School Says IEP is “All or Nothing!”

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I was told by the Special Ed Director that an IEP is all or nothing. You either agree to the whole thing, or you decide you don’t want your child to have special ed.

He said, “We can’t just have parents saying, I’ll choose this part, but not that part, and picking apart our IEP. Then, there’s no way to evaluate whether our plan is working.”

How do I keep SOME special ed services in place?

The school may not use your refusal to consent to one service to deny other services, benefits, or activities in your child’s IEP.

Your Special Ed Director may not be familiar with what the Federal Regulations actually say.

(34 C.F.R. § 300.300(d)(3))

(3) A public agency may not use a parent’s refusal to consent to one service or activity under paragraphs (a) or (d)(2) of this section to deny the parent or child any other service, benefit, or activity of the public agency, except as required by this part.

Turn to page 239 in your law book, Wrightslaw: Special Education Law, 2nd Edition.

If one service is deleted it does not automatically mean that all services are deleted. If the school threatened to do this request that comment in writing. I believe they will not put that in writing – See more at: https://www.wrightslaw.com/blog/?p=1309#sthash.6arDprJj.dpuf

If one service in the IEP is removed, it does not automatically mean that all services are removed or denied.

Document the school’s position by requesting in writing that the director clarify his statement…you either agree to the whole thing, or you decide you don’t want your child to have special ed.

I doubt the school will put it in writing that they are out of compliance with the Federal Regulations.

Oh, and by the way…it’s not our [the school’s] IEP.

If one service is deleted it does not automatically mean that all services are deleted. If the school threatened to do this request that comment in writing. I believe they will not put that in writing – See more at: https://www.wrightslaw.com/blog/?p=1309#sthash.6arDprJj.dpuf

The IEP meeting is scheduled for next week.  Help!

As you prepare for your meeting next week, turn to page 24 in your Wrightslaw: All About IEPs for strategies to help resolve this issue.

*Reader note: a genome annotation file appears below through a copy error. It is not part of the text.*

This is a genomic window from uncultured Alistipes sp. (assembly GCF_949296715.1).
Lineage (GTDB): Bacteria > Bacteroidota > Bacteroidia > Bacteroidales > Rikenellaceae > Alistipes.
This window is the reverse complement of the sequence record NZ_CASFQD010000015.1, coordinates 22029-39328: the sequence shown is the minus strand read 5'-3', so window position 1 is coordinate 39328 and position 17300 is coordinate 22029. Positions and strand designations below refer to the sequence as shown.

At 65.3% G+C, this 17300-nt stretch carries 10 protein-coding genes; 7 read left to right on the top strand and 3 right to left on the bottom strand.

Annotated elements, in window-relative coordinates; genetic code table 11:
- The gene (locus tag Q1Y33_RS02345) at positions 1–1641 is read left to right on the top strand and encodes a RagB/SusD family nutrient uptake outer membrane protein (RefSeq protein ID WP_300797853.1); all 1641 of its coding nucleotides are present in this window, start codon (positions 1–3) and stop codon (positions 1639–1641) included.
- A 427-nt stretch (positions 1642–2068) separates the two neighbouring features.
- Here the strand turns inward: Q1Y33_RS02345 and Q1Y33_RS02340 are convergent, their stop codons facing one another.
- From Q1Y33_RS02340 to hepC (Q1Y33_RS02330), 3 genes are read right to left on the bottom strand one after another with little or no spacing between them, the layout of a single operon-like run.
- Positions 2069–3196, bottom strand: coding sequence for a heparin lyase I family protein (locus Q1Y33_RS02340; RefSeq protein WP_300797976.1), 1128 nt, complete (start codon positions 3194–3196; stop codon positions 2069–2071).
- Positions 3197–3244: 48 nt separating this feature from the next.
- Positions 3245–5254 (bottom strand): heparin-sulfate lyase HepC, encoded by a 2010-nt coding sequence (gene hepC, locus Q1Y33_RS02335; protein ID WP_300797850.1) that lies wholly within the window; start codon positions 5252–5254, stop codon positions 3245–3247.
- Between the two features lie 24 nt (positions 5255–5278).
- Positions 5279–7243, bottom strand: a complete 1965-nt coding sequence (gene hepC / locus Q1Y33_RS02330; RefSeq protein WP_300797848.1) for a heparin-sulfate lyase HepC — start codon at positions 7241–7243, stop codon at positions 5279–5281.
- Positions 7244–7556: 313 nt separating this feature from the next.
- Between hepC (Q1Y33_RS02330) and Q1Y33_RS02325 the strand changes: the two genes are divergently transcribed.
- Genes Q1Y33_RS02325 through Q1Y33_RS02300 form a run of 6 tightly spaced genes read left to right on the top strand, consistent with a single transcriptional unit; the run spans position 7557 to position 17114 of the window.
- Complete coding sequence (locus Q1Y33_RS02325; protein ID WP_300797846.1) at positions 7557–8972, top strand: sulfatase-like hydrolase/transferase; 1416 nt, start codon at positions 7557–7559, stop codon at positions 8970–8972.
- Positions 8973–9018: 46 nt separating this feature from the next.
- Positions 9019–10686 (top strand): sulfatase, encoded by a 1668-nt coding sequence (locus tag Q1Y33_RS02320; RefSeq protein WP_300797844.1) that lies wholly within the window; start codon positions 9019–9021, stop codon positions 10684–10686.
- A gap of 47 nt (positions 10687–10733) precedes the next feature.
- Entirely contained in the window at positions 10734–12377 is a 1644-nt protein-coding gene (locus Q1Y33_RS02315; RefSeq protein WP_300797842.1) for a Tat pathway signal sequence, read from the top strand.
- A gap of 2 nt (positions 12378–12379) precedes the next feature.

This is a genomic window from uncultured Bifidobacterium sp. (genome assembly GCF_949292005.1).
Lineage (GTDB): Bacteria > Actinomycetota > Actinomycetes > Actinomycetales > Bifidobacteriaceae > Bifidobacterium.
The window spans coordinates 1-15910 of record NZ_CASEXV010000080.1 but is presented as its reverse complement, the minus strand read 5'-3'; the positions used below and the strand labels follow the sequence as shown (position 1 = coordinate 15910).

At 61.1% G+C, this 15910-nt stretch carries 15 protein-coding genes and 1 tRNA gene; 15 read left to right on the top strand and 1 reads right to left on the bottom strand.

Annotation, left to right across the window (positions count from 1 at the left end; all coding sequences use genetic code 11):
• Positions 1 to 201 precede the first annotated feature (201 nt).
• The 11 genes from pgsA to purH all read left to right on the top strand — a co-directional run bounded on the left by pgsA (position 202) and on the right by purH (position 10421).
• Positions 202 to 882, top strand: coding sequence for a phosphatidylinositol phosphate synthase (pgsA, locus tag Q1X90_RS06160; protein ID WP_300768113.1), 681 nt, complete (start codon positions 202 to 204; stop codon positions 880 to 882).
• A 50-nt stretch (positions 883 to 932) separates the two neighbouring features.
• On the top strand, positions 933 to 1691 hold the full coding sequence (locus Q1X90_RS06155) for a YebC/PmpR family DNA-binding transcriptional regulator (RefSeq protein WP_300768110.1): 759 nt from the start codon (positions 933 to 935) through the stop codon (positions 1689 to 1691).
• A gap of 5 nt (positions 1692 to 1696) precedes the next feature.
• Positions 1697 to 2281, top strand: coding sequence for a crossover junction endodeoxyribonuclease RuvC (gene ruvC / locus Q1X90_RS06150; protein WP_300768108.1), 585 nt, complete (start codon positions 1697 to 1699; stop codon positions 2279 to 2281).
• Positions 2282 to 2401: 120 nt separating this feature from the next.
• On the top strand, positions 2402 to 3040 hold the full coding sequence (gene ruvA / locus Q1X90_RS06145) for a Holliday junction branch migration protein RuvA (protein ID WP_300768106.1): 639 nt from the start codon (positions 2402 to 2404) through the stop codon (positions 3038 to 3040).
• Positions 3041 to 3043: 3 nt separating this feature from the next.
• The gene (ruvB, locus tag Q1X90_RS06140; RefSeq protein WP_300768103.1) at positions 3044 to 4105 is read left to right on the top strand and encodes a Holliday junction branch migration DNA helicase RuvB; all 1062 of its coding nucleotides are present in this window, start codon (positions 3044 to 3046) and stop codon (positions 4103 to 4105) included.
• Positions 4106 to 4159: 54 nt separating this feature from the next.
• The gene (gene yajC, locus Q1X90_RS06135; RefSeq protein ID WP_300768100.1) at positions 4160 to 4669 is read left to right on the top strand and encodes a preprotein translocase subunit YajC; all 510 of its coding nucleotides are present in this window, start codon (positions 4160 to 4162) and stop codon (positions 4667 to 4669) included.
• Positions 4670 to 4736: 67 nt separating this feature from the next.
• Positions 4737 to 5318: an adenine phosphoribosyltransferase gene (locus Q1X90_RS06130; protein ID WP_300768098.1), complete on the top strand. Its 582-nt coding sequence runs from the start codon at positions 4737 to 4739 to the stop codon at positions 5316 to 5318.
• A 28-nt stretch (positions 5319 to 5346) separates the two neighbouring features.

Hope you didn’t miss the Wrightslaw Summer School 2014 series about Parent Rights and Responsibilities in the IEP Process.

Go back to the series, read the articles and information, and complete the homework checklists.

You will learn how to use the following worksheets to help identify needs, clarify concerns, anticipate problems, and make requests:

  • Pre-Meeting Worksheet
  • Parent Agenda
  • IEP Problem Resolution Worksheet

Always document in writing your issues and concerns and the responses you receive from school staff.

After the meeting, use a thank you letter or written opinion to clarify and document what was said.

Start your paper trail now!

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NC Department of Public Instruction put out a position statement to all EC Directors in all 100 counties stating that the family does NOT have a choice – it’s ALL OR NOTHING. I truly find it hard to believe that this is legal (discounting the parent’s wishes certainly isn’t appropriate) but evidently DPI is confident enough that they and their legal team put out the position statement. So, can the schools determine ‘all or nothing’??? I’d LOVE clarification on this issue.

Melissa

The all or nothing tactic is a intimidation tactic and/or a way to get smart/educated parents who aren’t afraid to speak up to back down or remove all services. I had a District try this with us, did not work. Once I cited the law they never mentioned all or nothing again

Lex

Don’t leave out (34 C.F.R. § 300.300(d)(2)) – This leaves opting out into question if the opting out creates failure to meet FAPE. Please respond to this if this is an incorrect reading of the law.

(2) In addition to the parental consent requirements described in paragraphs (a), (b), and (c) of this section, a State may require parental consent for other services and activities under this part if it ensures that each public agency in the State establishes and implements effective procedures to ensure that a parent’s refusal to consent does not result in a failure to provide the child with FAPE.